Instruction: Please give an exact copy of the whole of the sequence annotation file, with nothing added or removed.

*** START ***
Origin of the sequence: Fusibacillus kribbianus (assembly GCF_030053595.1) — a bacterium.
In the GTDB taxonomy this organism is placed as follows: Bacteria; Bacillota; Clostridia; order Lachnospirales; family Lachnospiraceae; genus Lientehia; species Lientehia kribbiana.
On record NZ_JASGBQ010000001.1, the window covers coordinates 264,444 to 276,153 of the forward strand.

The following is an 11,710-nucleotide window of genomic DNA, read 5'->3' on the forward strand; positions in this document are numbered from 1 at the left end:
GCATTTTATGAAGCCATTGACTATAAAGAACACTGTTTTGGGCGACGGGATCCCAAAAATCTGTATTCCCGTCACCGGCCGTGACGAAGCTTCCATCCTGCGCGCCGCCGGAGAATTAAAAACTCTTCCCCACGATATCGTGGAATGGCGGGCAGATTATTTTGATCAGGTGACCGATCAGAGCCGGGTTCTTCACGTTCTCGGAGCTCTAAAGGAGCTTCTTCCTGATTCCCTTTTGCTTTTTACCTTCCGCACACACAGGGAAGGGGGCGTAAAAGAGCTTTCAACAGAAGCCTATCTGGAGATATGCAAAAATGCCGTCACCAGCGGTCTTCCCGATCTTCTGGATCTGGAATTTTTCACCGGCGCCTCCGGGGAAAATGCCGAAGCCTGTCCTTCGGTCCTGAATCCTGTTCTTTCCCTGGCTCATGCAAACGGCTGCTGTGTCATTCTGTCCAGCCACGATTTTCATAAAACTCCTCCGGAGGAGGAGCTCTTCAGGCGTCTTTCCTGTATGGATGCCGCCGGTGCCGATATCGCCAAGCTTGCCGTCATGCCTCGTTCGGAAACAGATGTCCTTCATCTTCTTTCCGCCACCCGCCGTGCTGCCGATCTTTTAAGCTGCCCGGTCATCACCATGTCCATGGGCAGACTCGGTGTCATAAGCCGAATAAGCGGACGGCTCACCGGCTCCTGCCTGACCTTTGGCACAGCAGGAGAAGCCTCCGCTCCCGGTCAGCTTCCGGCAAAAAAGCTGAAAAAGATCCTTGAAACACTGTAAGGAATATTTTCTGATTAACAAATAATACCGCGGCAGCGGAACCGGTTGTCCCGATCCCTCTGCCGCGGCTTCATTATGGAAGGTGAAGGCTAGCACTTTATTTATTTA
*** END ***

Origin of the sequence: Fusibacillus kribbianus (assembly GCF_030053595.1) — a bacterium.
In the GTDB taxonomy this organism is placed as follows: Bacteria; Bacillota; Clostridia; order Lachnospirales; family Lachnospiraceae; genus Lientehia; species Lientehia kribbiana.
On record NZ_JASGBQ010000001.1, the window covers coordinates 264,444 to 276,153 of the forward strand.

The following is an 11,710-nucleotide window of genomic DNA, read 5'->3' on the forward strand; positions in this document are numbered from 1 at the left end:
GCATTTTATGAAGCCATTGACTATAAAGAACACTGTTTTGGGCGACGGGATCCCAAAAATCTGTATTCCCGTCACCGGCCGTGACGAAGCTTCCATCCTGCGCGCCGCCGGAGAATTAAAAACTCTTCCCCACGATATCGTGGAATGGCGGGCAGATTATTTTGATCAGGTGACCGATCAGAGCCGGGTTCTTCACGTTCTCGGAGCTCTAAAGGAGCTTCTTCCTGATTCCCTTTTGCTTTTTACCTTCCGCACACACAGGGAAGGGGGCGTAAAAGAGCTTTCAACAGAAGCCTATCTGGAGATATGCAAAAATGCCGTCACCAGCGGTCTTCCCGATCTTCTGGATCTGGAATTTTTCACCGGCGCCTCCGGGGAAAATGCCGAAGCCTGTCCTTCGGTCCTGAATCCTGTTCTTTCCCTGGCTCATGCAAACGGCTGCTGTGTCATTCTGTCCAGCCACGATTTTCATAAAACTCCTCCGGAGGAGGAGCTCTTCAGGCGTCTTTCCTGTATGGATGCCGCCGGTGCCGATATCGCCAAGCTTGCCGTCATGCCTCGTTCGGAAACAGATGTCCTTCATCTTCTTTCCGCCACCCGCCGTGCTGCCGATCTTTTAAGCTGCCCGGTCATCACCATGTCCATGGGCAGACTCGGTGTCATAAGCCGAATAAGCGGACGGCTCACCGGCTCCTGCCTGACCTTTGGCACAGCAGGAGAAGCCTCCGCTCCCGGTCAGCTTCCGGCAAAAAAGCTGAAAAAGATCCTTGAAACACTGTAAGGAATATTTTCTGATTAACAAATAATACCGCGGCAGCGGAACCGGTTGTCCCGATCCCTCTGCCGCGGCTTCATTATGGAAGGTGAAGGCTAGCACTTTATTTATTTA